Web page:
Throughout U.S. corporate history, there have been some very memorable company founders such as JP Morgan and Henry Ford. Fast forward a few decades and we have Bill Gates and Steve Jobs.
I suspect though that history will less kindly remember the current batch of founders including the likes of Travis Kalarick of Uber, John Schnatter of Papa John’s and Elon Musk of Tesla. These entrepreneurs succeeded initially, but failed to come up with a succession plan to transition to a professional management. And worse, they’ve stayed on too long, becoming both an embarrassment and a hindrance to their respective companies.
In the case of Musk and Tesla, he may have let his strong dislike of people pointing out the flaws in his company’s finances go so far that he may have committed a crime with his “funding secured” tweet. The U.S. government has launched a criminal investigation into Tesla.
All of the above examples are companies that failed at the very important task of planning for the replacement of an executive who serves not only as the company’s manager but also as its pitchman and inspiration. These companies should all have planned for a staged withdrawal with the elevation of several key executives to key positions. But Tesla for example, cannot seem to keep an executive for more than a few months.
However, there are companies that have done things right. Here are two examples, with one company’s success very plain to see and another that I believe will continue its success after its founder leaves.
Microsoft’s Teddy Roosevelt
Former President Teddy Roosevelt is perhaps best known for his approach to foreign policy that was summed up in one phrase, “Speak softly and carry a big stick.”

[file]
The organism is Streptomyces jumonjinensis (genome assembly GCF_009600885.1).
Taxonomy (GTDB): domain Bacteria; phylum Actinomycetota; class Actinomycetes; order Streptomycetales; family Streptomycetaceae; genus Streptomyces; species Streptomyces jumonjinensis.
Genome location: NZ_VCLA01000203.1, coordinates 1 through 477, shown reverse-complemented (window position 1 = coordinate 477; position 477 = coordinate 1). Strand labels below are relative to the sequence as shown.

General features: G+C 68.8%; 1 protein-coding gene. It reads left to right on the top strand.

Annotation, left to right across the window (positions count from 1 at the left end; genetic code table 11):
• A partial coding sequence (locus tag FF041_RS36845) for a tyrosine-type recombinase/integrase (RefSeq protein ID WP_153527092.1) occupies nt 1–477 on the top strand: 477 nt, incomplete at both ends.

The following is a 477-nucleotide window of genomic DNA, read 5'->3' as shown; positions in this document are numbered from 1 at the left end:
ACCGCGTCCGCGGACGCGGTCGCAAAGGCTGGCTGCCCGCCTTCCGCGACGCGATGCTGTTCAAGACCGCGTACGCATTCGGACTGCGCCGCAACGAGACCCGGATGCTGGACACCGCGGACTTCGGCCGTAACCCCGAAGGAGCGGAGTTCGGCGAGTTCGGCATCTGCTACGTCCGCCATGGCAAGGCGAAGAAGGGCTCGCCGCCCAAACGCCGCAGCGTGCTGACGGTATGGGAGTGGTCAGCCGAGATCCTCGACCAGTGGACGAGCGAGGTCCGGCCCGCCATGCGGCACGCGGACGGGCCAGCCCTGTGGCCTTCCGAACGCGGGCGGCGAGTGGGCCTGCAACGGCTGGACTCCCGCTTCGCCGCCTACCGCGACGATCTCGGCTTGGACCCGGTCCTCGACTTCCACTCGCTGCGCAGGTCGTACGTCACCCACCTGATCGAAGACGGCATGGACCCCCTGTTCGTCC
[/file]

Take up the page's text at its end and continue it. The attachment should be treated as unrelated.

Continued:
That seems to be the approach of Microsoft (Nasdaq: MSFT) CEO Satya Nadella. His default posture, even with rivals, is to discuss mutual advantage first, competition second. This is in stark contrast to his predecessor – the boisterous Steve Ballmer and Microsoft founder Bill Gates, who both took business as an us-versus-them competitive fight to the death.
That attitude had Microsoft’s stock and business going nowhere for more than a decade. In contrast, Nadella’s ‘soft’ approach has worked marvelously. The company’s strong revenue growth have pushed its shares to an all-time high. Microsoft’s revenue expansion is being powered by cloud computing services for businesses, where revenues have climbed from a single-digit percentage to a third of sales in just five years. Its emphasis on cloud computing is evidence that Mr Nadella was tough enough and carried a big enough ‘stick’ to win the internal company battle with the guardians of Microsoft’s legacy personal computing businesses.
It is giving Amazon a real run for its money in the sector. That because unlike the other big cloud players, Microsoft’s business extends from all the way from giant corporations to individual consumers using its Office software online. It has become a leader in edge computing — this is where more data-crunching is carried out on the network “edge” — the name given to the many computing devices that intersect with the real world, from internet-connected cameras and smartwatches to autonomous cars.